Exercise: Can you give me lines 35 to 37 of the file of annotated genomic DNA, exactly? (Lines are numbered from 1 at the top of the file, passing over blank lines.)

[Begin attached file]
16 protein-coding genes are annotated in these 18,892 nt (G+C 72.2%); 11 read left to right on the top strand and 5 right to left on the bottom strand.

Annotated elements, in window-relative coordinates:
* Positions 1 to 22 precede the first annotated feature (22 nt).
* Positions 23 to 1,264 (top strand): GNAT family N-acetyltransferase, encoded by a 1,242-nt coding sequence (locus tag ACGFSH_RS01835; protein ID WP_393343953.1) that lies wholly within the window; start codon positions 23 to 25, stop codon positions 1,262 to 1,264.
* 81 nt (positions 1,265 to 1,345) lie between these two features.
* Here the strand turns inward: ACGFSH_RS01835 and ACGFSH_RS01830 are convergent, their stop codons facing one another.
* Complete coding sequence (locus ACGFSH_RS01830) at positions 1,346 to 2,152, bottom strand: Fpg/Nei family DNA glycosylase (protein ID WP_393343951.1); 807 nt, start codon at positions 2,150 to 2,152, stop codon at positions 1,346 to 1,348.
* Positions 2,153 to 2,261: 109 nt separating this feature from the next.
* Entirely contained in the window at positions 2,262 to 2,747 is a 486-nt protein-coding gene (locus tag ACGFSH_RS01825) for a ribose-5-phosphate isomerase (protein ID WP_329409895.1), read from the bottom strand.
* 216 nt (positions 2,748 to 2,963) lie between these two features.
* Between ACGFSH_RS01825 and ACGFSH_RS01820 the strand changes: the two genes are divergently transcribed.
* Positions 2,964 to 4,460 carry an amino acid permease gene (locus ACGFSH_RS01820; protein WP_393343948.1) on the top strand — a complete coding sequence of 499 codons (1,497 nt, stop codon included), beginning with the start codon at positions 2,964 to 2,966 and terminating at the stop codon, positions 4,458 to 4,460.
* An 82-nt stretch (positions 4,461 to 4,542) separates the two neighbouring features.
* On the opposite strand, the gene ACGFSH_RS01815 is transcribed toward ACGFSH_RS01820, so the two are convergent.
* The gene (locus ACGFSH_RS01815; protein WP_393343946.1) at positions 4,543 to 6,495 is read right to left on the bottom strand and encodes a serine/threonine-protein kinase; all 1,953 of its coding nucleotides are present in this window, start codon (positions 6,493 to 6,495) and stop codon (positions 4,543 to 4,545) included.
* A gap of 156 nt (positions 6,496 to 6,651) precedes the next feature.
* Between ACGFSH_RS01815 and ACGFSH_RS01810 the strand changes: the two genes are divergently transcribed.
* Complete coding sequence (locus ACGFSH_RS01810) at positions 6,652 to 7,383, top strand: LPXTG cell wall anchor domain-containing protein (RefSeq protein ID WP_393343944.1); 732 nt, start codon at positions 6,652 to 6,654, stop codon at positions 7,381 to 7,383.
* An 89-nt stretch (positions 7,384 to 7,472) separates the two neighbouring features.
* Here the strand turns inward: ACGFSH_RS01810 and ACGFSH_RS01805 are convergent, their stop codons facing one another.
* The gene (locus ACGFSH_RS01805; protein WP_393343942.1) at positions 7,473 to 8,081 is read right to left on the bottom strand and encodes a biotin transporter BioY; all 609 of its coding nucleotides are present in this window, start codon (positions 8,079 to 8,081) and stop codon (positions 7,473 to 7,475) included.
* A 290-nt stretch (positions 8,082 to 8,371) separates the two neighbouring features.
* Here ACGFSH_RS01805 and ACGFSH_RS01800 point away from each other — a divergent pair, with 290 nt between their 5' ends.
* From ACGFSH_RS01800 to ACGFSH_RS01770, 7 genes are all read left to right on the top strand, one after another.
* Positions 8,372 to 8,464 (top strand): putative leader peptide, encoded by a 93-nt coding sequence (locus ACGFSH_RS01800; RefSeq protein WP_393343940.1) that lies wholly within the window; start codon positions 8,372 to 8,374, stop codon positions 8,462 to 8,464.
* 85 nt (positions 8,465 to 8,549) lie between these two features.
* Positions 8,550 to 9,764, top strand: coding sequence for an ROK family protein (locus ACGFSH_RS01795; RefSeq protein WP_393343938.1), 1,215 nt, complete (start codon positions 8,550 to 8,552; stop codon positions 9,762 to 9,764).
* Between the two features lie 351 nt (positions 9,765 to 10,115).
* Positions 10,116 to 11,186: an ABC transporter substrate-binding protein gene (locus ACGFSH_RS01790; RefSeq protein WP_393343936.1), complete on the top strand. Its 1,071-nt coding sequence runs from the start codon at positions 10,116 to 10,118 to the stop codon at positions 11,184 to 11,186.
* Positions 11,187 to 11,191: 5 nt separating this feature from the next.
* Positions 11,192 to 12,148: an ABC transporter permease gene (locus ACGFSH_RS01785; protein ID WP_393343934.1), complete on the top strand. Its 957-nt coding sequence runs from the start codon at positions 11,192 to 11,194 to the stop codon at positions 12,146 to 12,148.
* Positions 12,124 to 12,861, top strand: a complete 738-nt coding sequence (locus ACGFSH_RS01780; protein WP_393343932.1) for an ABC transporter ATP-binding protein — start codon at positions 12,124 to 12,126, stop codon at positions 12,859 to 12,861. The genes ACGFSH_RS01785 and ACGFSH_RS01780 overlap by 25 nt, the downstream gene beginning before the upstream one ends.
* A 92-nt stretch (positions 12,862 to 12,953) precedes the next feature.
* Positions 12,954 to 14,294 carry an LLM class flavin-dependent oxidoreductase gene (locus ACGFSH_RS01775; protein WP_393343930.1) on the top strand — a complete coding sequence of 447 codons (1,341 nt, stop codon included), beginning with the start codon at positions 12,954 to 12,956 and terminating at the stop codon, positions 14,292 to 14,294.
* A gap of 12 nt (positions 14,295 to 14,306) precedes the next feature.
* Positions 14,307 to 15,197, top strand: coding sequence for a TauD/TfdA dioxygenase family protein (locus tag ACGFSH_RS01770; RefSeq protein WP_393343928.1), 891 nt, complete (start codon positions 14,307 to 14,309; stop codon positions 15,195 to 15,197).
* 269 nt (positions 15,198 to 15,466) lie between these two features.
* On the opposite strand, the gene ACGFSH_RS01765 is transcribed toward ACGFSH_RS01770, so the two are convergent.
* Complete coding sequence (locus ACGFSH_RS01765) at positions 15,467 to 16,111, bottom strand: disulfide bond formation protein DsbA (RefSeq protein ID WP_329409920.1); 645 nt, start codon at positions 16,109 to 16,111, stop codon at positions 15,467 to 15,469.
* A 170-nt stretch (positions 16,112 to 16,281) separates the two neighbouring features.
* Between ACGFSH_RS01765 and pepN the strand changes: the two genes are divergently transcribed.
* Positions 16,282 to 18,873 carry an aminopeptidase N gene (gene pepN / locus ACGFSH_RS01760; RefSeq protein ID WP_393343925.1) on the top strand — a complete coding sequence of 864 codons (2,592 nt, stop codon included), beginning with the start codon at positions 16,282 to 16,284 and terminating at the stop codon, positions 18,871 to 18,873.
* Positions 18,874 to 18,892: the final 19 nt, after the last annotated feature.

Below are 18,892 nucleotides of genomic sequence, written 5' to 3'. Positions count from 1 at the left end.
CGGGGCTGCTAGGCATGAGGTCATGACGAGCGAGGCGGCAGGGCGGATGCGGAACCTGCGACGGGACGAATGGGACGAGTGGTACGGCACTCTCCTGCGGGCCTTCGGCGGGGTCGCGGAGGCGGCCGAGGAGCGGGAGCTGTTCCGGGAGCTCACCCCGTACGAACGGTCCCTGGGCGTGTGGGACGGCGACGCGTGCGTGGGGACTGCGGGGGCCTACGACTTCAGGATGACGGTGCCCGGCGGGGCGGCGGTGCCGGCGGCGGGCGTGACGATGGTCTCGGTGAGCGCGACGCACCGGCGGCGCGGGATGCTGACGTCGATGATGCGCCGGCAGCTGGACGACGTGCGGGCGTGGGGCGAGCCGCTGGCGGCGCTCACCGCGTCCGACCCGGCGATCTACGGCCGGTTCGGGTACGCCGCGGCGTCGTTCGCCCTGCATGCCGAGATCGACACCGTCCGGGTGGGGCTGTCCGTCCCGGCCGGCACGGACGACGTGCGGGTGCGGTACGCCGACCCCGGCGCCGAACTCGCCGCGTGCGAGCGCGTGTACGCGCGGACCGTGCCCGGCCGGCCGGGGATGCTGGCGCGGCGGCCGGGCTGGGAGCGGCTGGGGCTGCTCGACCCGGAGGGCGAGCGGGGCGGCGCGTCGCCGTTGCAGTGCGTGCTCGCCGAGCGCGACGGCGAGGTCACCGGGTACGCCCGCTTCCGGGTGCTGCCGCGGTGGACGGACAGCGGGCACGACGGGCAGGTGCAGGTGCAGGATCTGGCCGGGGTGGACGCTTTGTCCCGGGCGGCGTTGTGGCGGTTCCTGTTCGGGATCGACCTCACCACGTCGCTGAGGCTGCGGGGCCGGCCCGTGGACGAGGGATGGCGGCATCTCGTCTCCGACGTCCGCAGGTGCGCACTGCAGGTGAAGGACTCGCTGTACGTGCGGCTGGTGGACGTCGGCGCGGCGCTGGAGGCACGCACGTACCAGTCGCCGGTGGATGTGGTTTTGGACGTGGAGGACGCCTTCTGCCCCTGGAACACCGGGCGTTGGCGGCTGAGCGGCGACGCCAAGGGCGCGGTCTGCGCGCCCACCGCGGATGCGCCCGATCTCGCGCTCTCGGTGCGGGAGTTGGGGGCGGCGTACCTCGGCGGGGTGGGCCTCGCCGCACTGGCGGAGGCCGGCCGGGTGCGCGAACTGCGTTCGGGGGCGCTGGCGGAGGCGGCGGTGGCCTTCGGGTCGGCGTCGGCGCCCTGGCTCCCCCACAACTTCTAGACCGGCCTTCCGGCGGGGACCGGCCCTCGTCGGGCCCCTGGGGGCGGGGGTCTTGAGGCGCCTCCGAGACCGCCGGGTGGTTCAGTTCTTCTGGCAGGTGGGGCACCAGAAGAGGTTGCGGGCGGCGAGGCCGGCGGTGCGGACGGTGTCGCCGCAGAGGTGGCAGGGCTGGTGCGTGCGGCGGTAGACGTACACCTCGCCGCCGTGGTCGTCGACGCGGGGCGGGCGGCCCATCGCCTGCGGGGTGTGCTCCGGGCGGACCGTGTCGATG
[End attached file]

* A gap of 12 nt (positions 14,295 to 14,306) precedes the next feature.
* Positions 14,307 to 15,197, top strand: coding sequence for a TauD/TfdA dioxygenase family protein (locus tag ACGFSH_RS01770; RefSeq protein WP_393343928.1), 891 nt, complete (start codon positions 14,307 to 14,309; stop codon positions 15,195 to 15,197).
* 269 nt (positions 15,198 to 15,466) lie between these two features.